A drunk Australian mercenary (Chris Hemsworth), grieving for the loss of his son, is paid to go out to Bangladesh to play ‘white saviour’ and recover the kidnapped son of a drug lord. That’s it. That’s the whole plot. The End. Is it a spoiler to tell you what is pretty much the logline?
Okay, there are good reasons to watch this film. A lot of Indian and Bangladeshi talent (direction, actors and stunt-people) have gone into this movie, and it’s refreshing to see a ‘different’ way of making a movie. It’s interesting that you don’t need a massively convoluted plot if you have some decent motifs, thoughtful scenes, and well choreographed sequences. There is something refreshingly innocent or honest – rather than tiredly cynical – about it. Indeed, this movie is honest enough to show us the true poverty, squalor and street-gangs of Dhaka. (Okay, it might be a touch cleaned up/sanitised for western audiences – I don’t actually know.)
It would be easy to complain that I needed sub-titles to watch this movie… cos Hemsworth completely grunts his way thru this movie. I had no trouble understanding the Indian and Bangladeshi actors, by contrast. It would be easy to say that the shooting of hundreds upon hundreds of corrupt soldiers and police got boring after an hour or so. It would be easy to point out that the silly revenge moment at the end of the movie could have happened at the start and spared us having to sit through hours of murder and mayhem. But that would be to distract from the few saving graces that the movie had.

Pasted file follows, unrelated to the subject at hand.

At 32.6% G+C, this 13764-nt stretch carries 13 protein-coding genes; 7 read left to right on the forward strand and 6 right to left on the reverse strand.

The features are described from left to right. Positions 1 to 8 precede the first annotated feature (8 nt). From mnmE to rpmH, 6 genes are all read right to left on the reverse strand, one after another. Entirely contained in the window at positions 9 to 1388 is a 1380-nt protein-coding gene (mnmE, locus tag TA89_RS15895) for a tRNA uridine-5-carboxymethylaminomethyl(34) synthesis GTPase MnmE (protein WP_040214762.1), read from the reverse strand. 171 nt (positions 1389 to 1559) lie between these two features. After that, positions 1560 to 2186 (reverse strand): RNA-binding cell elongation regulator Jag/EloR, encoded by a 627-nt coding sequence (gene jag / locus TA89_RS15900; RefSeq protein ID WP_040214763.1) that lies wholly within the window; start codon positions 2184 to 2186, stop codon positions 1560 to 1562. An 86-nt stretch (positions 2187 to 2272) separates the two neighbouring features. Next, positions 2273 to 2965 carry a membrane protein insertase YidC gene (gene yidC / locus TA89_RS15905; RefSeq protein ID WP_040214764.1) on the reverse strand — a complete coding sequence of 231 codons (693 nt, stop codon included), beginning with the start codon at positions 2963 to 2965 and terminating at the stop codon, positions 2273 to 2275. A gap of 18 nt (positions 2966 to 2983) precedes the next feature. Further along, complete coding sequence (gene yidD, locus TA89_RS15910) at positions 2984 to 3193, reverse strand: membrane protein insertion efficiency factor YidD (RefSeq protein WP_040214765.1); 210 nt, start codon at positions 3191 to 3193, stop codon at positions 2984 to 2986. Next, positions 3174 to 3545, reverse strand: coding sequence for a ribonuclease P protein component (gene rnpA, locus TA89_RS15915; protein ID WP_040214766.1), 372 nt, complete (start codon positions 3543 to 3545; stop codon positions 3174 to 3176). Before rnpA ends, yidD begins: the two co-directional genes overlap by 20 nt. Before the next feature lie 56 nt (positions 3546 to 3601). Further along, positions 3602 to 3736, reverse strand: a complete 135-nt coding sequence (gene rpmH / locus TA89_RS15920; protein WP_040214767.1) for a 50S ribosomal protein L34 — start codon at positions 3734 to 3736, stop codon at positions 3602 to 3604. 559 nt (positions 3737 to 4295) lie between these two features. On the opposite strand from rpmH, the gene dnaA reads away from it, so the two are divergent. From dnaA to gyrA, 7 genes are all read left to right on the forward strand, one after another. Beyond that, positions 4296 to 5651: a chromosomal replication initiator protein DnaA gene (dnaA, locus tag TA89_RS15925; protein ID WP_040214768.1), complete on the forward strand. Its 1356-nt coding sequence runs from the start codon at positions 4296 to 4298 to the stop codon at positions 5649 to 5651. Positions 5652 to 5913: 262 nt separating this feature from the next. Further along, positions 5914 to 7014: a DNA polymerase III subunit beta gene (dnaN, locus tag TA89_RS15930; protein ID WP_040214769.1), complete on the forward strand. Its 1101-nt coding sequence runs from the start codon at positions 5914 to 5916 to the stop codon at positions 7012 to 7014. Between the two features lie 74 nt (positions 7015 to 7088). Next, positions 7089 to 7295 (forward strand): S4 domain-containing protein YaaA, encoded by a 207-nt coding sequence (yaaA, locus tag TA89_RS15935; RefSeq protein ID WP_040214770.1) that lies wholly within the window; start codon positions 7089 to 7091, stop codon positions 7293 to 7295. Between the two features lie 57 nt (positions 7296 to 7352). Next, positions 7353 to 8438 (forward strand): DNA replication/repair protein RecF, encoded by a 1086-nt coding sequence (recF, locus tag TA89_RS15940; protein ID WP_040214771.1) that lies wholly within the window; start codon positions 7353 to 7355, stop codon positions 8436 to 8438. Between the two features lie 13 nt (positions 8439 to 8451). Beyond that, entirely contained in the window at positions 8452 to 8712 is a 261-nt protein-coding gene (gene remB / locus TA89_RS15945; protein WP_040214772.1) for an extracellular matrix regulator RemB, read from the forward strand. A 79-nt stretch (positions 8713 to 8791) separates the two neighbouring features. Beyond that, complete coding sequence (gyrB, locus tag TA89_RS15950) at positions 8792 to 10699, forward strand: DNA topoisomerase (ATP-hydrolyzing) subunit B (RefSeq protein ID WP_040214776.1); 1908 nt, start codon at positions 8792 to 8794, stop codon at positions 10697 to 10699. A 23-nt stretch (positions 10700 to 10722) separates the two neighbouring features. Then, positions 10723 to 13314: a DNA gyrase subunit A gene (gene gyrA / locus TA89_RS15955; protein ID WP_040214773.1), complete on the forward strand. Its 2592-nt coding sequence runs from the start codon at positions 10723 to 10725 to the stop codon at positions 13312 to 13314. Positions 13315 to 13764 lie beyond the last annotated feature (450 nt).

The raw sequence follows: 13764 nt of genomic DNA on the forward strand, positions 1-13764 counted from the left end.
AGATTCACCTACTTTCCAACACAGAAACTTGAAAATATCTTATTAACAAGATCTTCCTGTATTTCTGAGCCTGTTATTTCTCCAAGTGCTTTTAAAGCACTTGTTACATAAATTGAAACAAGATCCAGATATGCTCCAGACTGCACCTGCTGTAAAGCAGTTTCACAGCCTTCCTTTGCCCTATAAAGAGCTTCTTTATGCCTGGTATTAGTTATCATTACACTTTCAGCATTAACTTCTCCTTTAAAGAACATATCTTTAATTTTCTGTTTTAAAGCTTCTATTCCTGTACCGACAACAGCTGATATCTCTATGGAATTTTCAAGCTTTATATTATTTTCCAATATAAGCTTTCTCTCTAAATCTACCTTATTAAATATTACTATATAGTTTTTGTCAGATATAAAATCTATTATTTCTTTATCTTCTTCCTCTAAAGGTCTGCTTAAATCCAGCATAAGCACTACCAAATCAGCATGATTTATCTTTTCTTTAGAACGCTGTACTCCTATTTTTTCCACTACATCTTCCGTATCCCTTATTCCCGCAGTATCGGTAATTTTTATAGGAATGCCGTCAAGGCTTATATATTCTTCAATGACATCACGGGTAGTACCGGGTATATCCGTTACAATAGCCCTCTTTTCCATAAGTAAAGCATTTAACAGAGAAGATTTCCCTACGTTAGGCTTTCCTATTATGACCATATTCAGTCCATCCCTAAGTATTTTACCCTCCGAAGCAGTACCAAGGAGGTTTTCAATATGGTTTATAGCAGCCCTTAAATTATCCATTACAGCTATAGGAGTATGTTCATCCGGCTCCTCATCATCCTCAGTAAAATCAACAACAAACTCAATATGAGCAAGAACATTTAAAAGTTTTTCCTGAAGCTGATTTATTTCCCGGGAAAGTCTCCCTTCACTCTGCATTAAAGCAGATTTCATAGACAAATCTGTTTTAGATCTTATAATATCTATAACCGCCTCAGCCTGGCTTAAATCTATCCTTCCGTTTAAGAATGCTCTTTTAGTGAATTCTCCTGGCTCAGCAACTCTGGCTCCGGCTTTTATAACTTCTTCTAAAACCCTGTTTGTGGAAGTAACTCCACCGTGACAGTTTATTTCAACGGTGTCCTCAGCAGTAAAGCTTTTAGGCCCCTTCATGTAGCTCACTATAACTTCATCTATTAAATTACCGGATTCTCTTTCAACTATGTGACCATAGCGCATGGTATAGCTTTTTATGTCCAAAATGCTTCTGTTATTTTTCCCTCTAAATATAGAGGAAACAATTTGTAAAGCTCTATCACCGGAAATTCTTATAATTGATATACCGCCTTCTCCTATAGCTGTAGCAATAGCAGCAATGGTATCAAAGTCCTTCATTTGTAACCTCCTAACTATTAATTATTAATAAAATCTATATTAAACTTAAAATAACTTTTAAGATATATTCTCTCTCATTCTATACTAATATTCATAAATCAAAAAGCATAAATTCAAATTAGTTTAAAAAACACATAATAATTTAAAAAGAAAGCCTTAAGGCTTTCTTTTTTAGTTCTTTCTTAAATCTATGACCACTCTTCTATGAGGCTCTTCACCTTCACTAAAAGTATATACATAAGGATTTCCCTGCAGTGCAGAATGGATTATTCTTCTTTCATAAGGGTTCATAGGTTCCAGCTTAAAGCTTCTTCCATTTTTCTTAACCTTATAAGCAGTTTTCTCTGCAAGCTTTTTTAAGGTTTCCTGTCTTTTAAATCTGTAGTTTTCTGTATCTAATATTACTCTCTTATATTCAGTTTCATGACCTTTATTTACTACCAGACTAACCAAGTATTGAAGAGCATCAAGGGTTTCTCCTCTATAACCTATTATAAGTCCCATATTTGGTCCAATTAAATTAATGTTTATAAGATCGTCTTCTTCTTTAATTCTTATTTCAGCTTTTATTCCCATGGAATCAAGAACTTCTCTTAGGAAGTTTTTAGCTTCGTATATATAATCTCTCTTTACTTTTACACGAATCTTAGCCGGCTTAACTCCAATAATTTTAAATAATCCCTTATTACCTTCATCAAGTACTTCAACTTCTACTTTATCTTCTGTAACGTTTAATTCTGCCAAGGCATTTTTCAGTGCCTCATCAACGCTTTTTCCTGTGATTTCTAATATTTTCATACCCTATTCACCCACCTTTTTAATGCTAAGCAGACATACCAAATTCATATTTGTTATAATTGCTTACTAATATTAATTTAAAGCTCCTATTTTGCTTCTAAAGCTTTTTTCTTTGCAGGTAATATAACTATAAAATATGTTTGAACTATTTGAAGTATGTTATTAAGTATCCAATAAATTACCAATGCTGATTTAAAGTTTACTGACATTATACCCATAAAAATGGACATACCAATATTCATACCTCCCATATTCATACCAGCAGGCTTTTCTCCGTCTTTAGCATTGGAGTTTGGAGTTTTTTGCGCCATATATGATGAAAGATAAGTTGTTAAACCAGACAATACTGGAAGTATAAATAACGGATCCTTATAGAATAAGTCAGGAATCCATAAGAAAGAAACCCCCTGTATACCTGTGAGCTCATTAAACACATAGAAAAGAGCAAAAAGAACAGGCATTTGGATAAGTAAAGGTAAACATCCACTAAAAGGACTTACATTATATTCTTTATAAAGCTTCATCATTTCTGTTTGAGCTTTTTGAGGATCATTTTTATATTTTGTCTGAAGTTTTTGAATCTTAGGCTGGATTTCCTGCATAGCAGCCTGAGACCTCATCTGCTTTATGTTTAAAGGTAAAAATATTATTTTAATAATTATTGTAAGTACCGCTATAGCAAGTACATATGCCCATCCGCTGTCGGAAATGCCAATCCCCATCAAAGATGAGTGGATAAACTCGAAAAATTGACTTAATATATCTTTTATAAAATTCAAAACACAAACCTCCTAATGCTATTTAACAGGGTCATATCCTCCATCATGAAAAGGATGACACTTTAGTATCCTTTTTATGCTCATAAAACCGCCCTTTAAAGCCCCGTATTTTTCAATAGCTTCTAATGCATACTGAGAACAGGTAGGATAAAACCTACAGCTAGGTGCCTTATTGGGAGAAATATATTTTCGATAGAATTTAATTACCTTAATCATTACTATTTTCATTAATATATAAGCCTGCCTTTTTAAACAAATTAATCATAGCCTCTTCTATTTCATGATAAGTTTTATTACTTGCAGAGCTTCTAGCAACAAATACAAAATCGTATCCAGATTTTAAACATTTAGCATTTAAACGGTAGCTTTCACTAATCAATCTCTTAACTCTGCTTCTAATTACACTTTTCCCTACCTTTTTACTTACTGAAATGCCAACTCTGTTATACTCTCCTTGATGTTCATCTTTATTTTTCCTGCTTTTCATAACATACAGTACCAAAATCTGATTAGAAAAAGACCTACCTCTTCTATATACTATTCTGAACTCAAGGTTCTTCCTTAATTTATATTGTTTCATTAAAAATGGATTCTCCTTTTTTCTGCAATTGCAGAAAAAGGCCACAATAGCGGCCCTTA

If you’re struggling for something to watch during the lockdown, you might want to watch this movie, although it’s very dissatisfying in many ways. It scores an understanding 6 out of 10 from me.
What an odd film. The first thirty minutes were entirely meandering, with barely a plot of consequence that could be described. There was no natural rapport between the lead actors (Chris Hemsworth and Tessa Thompson), and the presence of Liam Neeson and Emma Thompson could do nothing to help the entirely flat script. If the movie hadn’t been a xmas present, and if I hadn’t been tipsy and full of bonhommie, I think we would have switched it off… which would have been a shame, cos the later half of the movie is an absolute blast, tightly constructed and strangely compelling. It was as if a different director entirely had suddenly been brought on board. There’s a key ‘regrouping’ scene in the desert, when Chris and Tessa are stranded and forced to confront their issues. Their conversation is entertainingly facilitated by a tiny (CGI) alien known as Pawnie – who up till that point has been the most engaging of all the characters we’ve met. It’s like they’re having a crisis meeting with the script-writers and director, actually. Anyway, it works, things are resolved, we move forward and the ‘ride’ really and literally begins.
The scenario? Er… well, the Hive are threatening to invade (yet again), but there’s a macguffin item they need to get control of first, a macguffin that has fallen into Tessa’s hands (conveniently) but which causes all sorts of baddies to pursue her. Same plot as all the other movies? Yup. There is an added dimension to this movie, however, in that there’s a mole in the Men In Black organisation. We’re kept guessing as to who the mega-baddie really is… and it could well be Chris himself. Or Pawnie. Or Liam. Or Emma. Or Agent C. And, in the second half of the movie, there are some nice jokes (none are belly-busters, but they’re good enough). Overall… the first half of the movie scores 3 out of 10, and the second half scores 8 out of 10. Weird. If you enjoy the MIB franchise, it’s probably worth your while.